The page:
Grid models vs. spectral models
The three dimensions of space can be accounted for in various ways in numerical weather or climate prediction models. Most models are grid models, in which variables are computed at discrete grid points in the horizontal and vertical directions. The model resolution refers to the (horizontal) spacing between gridpoints. The grid spacing is not necessarily equidistant. For instance, some models use a longitude difference as zonal grid spacing, so near the poles the zonal grid spacing becomes zero. In the vertical direction the spacing is usually variable, the model resolution typically is highest just above sea level. Other models, in particular those whose domain is global, are spectral models (Note 15.H): these transform the variation of some variable (e.g. temperature) with latitude and longitude into a series of waves; the highest wave number retained in the Fourier transform is a measure of the model resolution. Numerical prediction models are based on the equations of motion (Note 15.G), and these involve many partial derivatives in space. Partial derivatives of wave fields (as used in spectral models) can be calculated exactly, rather than by means of a finite difference approach (used in grid models). This is the main advantage of spectral models. Of course the wave form is converted back into a spatial form after the calculations, in order to analyse the forecasts.
The physical height is rarely used as the vertical coordinate in atmospheric simulation models. Some models use pressure as vertical coordinate, because it simplifies the equations, at least if the atmosphere is in hydrostatic balance, which is generally true for synoptic and mesoscale motion. In such models, the 500 hPa isobaric surface (which undulates in space and time) for instance is a fixed reference level. In complex terrain it is better to use ‘sigma’ than pressure, because a sigma (or ‘terrain-following’) coordinate system allows a high resolution just above ground level, whatever altitude the ground may be. Sigma (s) is defined as:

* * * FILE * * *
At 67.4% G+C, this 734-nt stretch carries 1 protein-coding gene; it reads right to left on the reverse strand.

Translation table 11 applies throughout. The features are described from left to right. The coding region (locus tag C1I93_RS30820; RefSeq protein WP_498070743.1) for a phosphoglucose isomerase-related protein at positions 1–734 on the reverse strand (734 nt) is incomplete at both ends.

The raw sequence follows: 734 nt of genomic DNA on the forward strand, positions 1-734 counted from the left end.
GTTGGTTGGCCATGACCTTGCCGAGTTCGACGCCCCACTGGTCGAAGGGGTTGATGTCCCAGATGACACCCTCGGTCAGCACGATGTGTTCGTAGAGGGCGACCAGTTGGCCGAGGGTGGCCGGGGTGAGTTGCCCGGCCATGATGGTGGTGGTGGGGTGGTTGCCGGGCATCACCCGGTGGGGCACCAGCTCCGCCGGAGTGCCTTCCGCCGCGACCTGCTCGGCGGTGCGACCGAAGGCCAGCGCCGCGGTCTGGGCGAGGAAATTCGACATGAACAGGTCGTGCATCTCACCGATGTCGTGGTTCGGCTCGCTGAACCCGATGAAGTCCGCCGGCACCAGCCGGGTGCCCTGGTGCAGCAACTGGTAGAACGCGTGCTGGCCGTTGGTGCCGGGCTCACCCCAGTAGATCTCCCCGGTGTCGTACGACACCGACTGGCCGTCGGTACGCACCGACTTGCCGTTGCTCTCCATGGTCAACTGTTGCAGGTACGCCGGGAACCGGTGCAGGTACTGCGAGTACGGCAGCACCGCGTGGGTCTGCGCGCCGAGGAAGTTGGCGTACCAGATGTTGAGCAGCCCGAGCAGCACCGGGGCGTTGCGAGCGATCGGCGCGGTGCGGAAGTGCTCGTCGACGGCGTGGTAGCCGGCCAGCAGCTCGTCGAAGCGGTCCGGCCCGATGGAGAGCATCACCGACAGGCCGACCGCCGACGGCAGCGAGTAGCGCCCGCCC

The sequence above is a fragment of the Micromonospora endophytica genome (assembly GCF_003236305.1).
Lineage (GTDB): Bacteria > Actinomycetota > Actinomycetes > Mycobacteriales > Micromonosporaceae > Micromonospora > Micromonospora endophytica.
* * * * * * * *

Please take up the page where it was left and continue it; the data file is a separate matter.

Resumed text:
s = (ps-p)/ps
where ps is the ground-level pressure, and p the variable pressure. Sigma ranges from 0 at the ground to 1 at the top of the atmosphere. An extra equation is required in the sigma system, i.e. a prognostic equation for surface pressure.
Finally, some models employ isentropic coordinates. An ‘isentropic’ surface is one of equal potential temperature. Potential temperature generally increases with height, and potential vorticity is generally conserved on isentropic surfaces (Note 12.K). Also, as long as the air is not saturated or close to the ground, it will follow isentropic surfaces, so large-scale vertical motion can easily be diagnosed on isentropic surfaces, e.g. the 320K map. Again hydrostatic balance needs to be assumed to simplify the equations of motion in isentropic coordinates. This system provides better resolution near frontal boundaries, the tropopause, and near the ground at night, because in all these situations the potential temperature increases rapidly with height. However, boundary layer processes are poorly represented during the daytime.